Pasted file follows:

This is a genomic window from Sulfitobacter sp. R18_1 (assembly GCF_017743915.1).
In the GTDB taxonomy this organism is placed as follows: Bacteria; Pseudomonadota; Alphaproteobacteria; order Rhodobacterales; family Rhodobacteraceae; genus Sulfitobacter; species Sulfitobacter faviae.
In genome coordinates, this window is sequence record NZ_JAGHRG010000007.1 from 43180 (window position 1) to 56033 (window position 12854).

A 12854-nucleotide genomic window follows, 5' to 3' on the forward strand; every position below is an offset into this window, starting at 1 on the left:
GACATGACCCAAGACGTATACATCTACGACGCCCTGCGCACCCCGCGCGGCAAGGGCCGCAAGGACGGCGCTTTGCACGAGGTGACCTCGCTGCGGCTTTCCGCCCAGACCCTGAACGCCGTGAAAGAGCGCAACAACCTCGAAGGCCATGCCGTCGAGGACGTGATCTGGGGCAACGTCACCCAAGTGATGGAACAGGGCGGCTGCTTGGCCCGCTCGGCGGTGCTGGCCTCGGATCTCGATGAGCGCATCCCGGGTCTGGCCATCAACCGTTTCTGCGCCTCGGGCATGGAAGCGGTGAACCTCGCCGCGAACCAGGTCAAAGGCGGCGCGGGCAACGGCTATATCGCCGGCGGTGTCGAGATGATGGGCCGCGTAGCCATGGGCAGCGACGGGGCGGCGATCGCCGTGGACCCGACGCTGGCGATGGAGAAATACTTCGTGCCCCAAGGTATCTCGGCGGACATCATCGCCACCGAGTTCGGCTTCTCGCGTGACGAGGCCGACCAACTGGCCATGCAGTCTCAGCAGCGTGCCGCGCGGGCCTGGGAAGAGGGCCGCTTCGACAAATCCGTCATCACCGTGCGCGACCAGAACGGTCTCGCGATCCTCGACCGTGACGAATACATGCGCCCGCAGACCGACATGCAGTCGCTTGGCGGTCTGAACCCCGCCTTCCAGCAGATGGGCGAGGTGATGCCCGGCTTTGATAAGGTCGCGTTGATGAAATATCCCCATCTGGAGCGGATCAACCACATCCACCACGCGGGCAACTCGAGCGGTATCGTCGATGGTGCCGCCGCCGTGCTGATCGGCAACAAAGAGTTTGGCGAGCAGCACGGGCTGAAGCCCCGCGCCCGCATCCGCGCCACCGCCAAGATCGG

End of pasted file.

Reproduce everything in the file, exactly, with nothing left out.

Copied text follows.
This is a genomic window from Sulfitobacter sp. R18_1 (assembly GCF_017743915.1).
In the GTDB taxonomy this organism is placed as follows: Bacteria; Pseudomonadota; Alphaproteobacteria; order Rhodobacterales; family Rhodobacteraceae; genus Sulfitobacter; species Sulfitobacter faviae.
In genome coordinates, this window is sequence record NZ_JAGHRG010000007.1 from 43180 (window position 1) to 56033 (window position 12854).

A 12854-nucleotide genomic window follows, 5' to 3' on the forward strand; every position below is an offset into this window, starting at 1 on the left:
GACATGACCCAAGACGTATACATCTACGACGCCCTGCGCACCCCGCGCGGCAAGGGCCGCAAGGACGGCGCTTTGCACGAGGTGACCTCGCTGCGGCTTTCCGCCCAGACCCTGAACGCCGTGAAAGAGCGCAACAACCTCGAAGGCCATGCCGTCGAGGACGTGATCTGGGGCAACGTCACCCAAGTGATGGAACAGGGCGGCTGCTTGGCCCGCTCGGCGGTGCTGGCCTCGGATCTCGATGAGCGCATCCCGGGTCTGGCCATCAACCGTTTCTGCGCCTCGGGCATGGAAGCGGTGAACCTCGCCGCGAACCAGGTCAAAGGCGGCGCGGGCAACGGCTATATCGCCGGCGGTGTCGAGATGATGGGCCGCGTAGCCATGGGCAGCGACGGGGCGGCGATCGCCGTGGACCCGACGCTGGCGATGGAGAAATACTTCGTGCCCCAAGGTATCTCGGCGGACATCATCGCCACCGAGTTCGGCTTCTCGCGTGACGAGGCCGACCAACTGGCCATGCAGTCTCAGCAGCGTGCCGCGCGGGCCTGGGAAGAGGGCCGCTTCGACAAATCCGTCATCACCGTGCGCGACCAGAACGGTCTCGCGATCCTCGACCGTGACGAATACATGCGCCCGCAGACCGACATGCAGTCGCTTGGCGGTCTGAACCCCGCCTTCCAGCAGATGGGCGAGGTGATGCCCGGCTTTGATAAGGTCGCGTTGATGAAATATCCCCATCTGGAGCGGATCAACCACATCCACCACGCGGGCAACTCGAGCGGTATCGTCGATGGTGCCGCCGCCGTGCTGATCGGCAACAAAGAGTTTGGCGAGCAGCACGGGCTGAAGCCCCGCGCCCGCATCCGCGCCACCGCCAAGATCGG